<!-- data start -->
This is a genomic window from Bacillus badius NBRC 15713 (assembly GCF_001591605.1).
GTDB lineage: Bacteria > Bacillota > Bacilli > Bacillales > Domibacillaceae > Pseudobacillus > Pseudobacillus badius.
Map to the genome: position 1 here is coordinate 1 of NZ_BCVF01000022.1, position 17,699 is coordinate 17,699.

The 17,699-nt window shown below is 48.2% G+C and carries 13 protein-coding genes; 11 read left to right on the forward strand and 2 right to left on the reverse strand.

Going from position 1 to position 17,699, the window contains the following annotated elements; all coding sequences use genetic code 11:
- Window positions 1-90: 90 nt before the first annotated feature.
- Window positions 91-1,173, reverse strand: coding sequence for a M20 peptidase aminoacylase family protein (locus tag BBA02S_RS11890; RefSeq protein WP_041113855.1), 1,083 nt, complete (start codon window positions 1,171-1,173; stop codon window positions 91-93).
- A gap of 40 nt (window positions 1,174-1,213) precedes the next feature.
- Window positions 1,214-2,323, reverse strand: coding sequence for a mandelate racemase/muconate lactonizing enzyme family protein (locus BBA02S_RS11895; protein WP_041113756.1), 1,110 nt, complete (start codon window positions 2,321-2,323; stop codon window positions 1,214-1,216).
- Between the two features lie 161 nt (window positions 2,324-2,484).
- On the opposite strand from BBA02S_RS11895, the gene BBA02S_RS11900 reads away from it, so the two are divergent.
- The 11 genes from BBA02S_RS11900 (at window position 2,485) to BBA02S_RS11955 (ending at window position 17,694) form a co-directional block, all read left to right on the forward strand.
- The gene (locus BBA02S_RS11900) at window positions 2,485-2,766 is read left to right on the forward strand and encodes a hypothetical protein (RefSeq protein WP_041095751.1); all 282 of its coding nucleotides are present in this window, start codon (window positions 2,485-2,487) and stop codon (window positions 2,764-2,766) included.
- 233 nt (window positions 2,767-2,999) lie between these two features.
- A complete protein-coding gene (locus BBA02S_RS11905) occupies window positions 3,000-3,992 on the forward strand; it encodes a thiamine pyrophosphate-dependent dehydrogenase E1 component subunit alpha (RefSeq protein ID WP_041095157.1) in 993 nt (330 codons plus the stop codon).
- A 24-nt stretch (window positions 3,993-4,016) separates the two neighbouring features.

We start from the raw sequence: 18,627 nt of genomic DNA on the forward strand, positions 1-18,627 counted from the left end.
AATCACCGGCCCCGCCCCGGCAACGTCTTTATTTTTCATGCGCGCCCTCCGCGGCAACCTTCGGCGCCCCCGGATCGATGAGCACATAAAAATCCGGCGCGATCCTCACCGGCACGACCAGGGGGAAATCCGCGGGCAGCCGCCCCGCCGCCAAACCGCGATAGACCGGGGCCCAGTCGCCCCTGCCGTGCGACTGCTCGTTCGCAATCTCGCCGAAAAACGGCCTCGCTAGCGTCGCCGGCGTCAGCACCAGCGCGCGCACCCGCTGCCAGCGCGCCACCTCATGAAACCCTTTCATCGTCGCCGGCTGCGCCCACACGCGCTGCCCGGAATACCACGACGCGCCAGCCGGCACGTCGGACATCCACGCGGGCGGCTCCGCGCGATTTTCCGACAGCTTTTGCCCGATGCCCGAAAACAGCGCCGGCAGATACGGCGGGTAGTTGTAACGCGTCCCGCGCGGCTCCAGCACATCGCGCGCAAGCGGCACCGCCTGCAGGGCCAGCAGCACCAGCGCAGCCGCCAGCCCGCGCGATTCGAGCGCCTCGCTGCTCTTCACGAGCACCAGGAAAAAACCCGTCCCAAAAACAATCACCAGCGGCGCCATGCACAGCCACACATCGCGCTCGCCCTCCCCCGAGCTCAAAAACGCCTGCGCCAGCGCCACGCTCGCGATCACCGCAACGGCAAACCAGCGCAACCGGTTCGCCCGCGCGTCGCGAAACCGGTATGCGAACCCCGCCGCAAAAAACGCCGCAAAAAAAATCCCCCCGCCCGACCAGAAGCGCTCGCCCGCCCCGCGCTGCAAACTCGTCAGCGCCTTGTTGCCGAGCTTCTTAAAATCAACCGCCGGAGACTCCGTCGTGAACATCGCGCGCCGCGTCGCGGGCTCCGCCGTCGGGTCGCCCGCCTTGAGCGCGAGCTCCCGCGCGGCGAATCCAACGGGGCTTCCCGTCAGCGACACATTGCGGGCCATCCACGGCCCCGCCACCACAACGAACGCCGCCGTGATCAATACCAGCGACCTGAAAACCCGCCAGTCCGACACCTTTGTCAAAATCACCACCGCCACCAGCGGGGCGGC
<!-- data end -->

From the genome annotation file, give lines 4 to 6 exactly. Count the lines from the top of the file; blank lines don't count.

The 17,699-nt window shown below is 48.2% G+C and carries 13 protein-coding genes; 11 read left to right on the forward strand and 2 right to left on the reverse strand.

Going from position 1 to position 17,699, the window contains the following annotated elements; all coding sequences use genetic code 11:
- Window positions 1-90: 90 nt before the first annotated feature.